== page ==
Money can be measured differently based on either its actual physical quantity, or in terms of its impact on the economy. In that sense, a 100 Rupees note lying idle in a vault is less valuable that another 100 Rupees note that is changing many hands every day and spurring economic activity in the country.
Below are the common measures of money in the economy. These definitions can be a little confusing, in that case just remember this hierarchy
Currency in Circulation (CIC) < Reserve Money < Money Supply
Currency in Circulation (CIC)
It is the currency that is physically used to conduct transactions rather than stored in a bank, financial institution or central bank. It is total currency circulating in the public (not including deposits with commercial banks).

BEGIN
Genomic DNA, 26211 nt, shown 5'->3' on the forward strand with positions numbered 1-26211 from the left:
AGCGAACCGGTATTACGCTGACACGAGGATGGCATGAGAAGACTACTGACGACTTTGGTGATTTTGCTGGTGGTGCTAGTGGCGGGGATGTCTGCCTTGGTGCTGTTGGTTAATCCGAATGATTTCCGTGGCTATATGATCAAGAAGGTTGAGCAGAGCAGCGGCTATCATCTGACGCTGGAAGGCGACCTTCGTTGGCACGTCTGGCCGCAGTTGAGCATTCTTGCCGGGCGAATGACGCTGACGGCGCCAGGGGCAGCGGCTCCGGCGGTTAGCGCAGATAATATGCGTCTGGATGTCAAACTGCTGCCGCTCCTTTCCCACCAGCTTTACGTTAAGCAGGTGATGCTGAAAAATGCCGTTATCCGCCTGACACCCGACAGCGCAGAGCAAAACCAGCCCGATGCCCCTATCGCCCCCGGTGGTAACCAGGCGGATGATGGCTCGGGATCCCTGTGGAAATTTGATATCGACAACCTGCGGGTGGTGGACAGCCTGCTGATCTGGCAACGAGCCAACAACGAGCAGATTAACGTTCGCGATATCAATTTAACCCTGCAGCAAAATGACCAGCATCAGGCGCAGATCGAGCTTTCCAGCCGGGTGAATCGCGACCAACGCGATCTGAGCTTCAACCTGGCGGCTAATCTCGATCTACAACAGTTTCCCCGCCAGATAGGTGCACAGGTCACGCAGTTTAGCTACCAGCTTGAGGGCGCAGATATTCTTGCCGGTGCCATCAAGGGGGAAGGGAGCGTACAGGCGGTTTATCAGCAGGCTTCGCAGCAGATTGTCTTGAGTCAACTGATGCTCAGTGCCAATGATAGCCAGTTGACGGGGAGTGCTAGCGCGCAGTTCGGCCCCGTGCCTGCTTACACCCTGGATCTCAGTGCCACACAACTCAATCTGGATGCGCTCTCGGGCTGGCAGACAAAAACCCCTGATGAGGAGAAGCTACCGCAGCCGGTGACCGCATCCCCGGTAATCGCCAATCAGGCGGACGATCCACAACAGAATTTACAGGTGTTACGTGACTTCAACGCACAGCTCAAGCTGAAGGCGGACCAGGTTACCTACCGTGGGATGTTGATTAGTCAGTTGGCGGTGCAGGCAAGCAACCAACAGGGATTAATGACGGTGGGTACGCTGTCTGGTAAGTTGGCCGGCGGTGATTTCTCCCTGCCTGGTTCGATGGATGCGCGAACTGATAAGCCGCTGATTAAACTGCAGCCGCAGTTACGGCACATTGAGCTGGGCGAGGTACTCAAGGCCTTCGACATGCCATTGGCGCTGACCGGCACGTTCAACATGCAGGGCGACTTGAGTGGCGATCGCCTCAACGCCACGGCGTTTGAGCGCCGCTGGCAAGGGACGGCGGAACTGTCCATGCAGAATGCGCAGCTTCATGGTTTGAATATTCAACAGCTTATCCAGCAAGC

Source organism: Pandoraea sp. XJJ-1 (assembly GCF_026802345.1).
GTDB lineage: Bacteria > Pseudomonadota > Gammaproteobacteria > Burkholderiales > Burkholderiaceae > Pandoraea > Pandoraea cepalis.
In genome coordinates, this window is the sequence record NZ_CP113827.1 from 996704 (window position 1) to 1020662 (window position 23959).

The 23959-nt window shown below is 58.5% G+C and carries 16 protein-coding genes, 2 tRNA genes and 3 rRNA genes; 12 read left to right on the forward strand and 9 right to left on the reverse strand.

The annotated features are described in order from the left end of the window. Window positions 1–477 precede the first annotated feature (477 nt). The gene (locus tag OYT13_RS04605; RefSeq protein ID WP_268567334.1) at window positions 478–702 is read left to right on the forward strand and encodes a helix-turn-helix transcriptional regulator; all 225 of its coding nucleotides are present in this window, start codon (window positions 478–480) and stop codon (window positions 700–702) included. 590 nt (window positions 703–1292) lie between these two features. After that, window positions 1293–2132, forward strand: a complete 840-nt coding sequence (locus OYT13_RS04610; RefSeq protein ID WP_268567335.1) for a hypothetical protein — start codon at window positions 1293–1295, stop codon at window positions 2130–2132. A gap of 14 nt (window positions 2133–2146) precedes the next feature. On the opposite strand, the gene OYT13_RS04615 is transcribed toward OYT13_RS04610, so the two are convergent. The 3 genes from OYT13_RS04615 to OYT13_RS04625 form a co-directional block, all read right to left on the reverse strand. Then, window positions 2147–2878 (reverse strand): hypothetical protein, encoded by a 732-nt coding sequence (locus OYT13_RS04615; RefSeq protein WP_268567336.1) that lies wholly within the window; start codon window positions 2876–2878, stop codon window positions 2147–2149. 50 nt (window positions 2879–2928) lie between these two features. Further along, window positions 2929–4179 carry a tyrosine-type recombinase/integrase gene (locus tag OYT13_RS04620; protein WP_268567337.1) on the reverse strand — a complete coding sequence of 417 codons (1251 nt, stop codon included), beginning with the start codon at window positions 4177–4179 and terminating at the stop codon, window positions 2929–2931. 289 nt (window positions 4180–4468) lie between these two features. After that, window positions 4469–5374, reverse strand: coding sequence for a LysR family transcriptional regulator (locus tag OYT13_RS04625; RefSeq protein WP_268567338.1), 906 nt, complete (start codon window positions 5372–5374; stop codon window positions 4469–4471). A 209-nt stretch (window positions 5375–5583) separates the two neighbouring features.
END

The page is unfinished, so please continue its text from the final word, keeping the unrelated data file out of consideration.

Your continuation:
Reserve Money (or base money, monetary base, central bank money, M0)
It is composed of
- Bankers’ Deposits and other deposits with RBI.
- Currency in Circulation (CIC) (including vault cash).
Monetary base is called high-powered money because its increase will typically result in a much larger increase in the supply of demand deposits through banks’ loan making; a ratio called the money multiplier.
Money supply is the entire stock of currency and other liquid instruments circulating in a country’s economy. Money supply consists of the total currency circulating in the public plus the non-bank deposits with commercial banks. It should not be confused with the monetary base.
M0, M1, M2
M0: Monetary Base/ Reserve Money
M1 : Narrow money = Currency with public + demand deposits with banks
M2: Broad money = narrow money + time deposits
More related information:
Multiplier effect is the expansion of a country’s money supply that results from banks being able to lend.
A news from April 2018: Currency in Circulation in the economy has surpassed its pre-demonetisation levels. Currency with public has now reached around 96% of currency in circulation. This means that cash in hand (cash at ATM etc) with banks has declined. source – a SBI report on ATMs going out of cash in some states.